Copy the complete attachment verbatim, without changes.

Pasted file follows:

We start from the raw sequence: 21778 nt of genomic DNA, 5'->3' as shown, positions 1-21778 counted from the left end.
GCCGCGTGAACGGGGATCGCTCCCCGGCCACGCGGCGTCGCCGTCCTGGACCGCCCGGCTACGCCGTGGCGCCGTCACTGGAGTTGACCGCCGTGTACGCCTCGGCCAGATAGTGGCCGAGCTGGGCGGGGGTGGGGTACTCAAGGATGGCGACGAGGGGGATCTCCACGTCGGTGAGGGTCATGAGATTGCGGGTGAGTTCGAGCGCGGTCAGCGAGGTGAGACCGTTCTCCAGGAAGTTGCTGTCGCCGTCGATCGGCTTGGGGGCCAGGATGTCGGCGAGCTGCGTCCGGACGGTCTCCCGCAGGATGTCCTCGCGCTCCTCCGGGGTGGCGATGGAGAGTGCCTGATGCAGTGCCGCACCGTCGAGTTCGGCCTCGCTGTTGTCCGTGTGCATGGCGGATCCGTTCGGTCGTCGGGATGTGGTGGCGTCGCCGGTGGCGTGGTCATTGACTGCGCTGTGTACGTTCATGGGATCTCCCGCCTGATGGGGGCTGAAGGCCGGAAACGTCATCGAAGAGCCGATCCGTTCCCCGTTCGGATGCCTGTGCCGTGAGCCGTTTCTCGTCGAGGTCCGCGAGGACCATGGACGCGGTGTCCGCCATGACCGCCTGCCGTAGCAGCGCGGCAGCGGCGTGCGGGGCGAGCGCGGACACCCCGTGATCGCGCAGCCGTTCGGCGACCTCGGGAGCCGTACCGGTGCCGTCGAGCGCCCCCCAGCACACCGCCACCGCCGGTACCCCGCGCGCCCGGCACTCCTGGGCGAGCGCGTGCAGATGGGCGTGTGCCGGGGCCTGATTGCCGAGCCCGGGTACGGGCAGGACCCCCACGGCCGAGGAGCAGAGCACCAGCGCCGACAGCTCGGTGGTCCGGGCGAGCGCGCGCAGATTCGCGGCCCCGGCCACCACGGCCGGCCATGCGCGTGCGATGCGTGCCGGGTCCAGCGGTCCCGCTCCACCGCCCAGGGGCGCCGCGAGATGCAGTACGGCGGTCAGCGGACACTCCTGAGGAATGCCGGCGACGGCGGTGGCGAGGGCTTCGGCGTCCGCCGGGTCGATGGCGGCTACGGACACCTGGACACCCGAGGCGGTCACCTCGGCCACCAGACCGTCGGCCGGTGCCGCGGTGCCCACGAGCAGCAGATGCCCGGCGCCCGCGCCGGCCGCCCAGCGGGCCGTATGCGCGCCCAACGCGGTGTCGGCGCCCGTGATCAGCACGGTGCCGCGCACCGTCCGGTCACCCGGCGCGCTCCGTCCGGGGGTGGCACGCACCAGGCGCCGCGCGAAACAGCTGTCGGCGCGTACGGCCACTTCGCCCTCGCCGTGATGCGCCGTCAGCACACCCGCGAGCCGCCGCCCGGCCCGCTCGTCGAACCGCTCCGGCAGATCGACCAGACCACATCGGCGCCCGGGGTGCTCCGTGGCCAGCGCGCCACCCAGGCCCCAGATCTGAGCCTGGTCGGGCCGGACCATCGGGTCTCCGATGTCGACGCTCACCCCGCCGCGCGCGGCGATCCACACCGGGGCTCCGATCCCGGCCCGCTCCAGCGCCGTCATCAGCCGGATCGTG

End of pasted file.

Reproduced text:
We start from the raw sequence: 21778 nt of genomic DNA, 5'->3' as shown, positions 1-21778 counted from the left end.
GCCGCGTGAACGGGGATCGCTCCCCGGCCACGCGGCGTCGCCGTCCTGGACCGCCCGGCTACGCCGTGGCGCCGTCACTGGAGTTGACCGCCGTGTACGCCTCGGCCAGATAGTGGCCGAGCTGGGCGGGGGTGGGGTACTCAAGGATGGCGACGAGGGGGATCTCCACGTCGGTGAGGGTCATGAGATTGCGGGTGAGTTCGAGCGCGGTCAGCGAGGTGAGACCGTTCTCCAGGAAGTTGCTGTCGCCGTCGATCGGCTTGGGGGCCAGGATGTCGGCGAGCTGCGTCCGGACGGTCTCCCGCAGGATGTCCTCGCGCTCCTCCGGGGTGGCGATGGAGAGTGCCTGATGCAGTGCCGCACCGTCGAGTTCGGCCTCGCTGTTGTCCGTGTGCATGGCGGATCCGTTCGGTCGTCGGGATGTGGTGGCGTCGCCGGTGGCGTGGTCATTGACTGCGCTGTGTACGTTCATGGGATCTCCCGCCTGATGGGGGCTGAAGGCCGGAAACGTCATCGAAGAGCCGATCCGTTCCCCGTTCGGATGCCTGTGCCGTGAGCCGTTTCTCGTCGAGGTCCGCGAGGACCATGGACGCGGTGTCCGCCATGACCGCCTGCCGTAGCAGCGCGGCAGCGGCGTGCGGGGCGAGCGCGGACACCCCGTGATCGCGCAGCCGTTCGGCGACCTCGGGAGCCGTACCGGTGCCGTCGAGCGCCCCCCAGCACACCGCCACCGCCGGTACCCCGCGCGCCCGGCACTCCTGGGCGAGCGCGTGCAGATGGGCGTGTGCCGGGGCCTGATTGCCGAGCCCGGGTACGGGCAGGACCCCCACGGCCGAGGAGCAGAGCACCAGCGCCGACAGCTCGGTGGTCCGGGCGAGCGCGCGCAGATTCGCGGCCCCGGCCACCACGGCCGGCCATGCGCGTGCGATGCGTGCCGGGTCCAGCGGTCCCGCTCCACCGCCCAGGGGCGCCGCGAGATGCAGTACGGCGGTCAGCGGACACTCCTGAGGAATGCCGGCGACGGCGGTGGCGAGGGCTTCGGCGTCCGCCGGGTCGATGGCGGCTACGGACACCTGGACACCCGAGGCGGTCACCTCGGCCACCAGACCGTCGGCCGGTGCCGCGGTGCCCACGAGCAGCAGATGCCCGGCGCCCGCGCCGGCCGCCCAGCGGGCCGTATGCGCGCCCAACGCGGTGTCGGCGCCCGTGATCAGCACGGTGCCGCGCACCGTCCGGTCACCCGGCGCGCTCCGTCCGGGGGTGGCACGCACCAGGCGCCGCGCGAAACAGCTGTCGGCGCGTACGGCCACTTCGCCCTCGCCGTGATGCGCCGTCAGCACACCCGCGAGCCGCCGCCCGGCCCGCTCGTCGAACCGCTCCGGCAGATCGACCAGACCACATCGGCGCCCGGGGTGCTCCGTGGCCAGCGCGCCACCCAGGCCCCAGATCTGAGCCTGGTCGGGCCGGACCATCGGGTCTCCGATGTCGACGCTCACCCCGCCGCGCGCGGCGATCCACACCGGGGCTCCGATCCCGGCCCGCTCCAGCGCCGTCATCAGCCGGATCGTG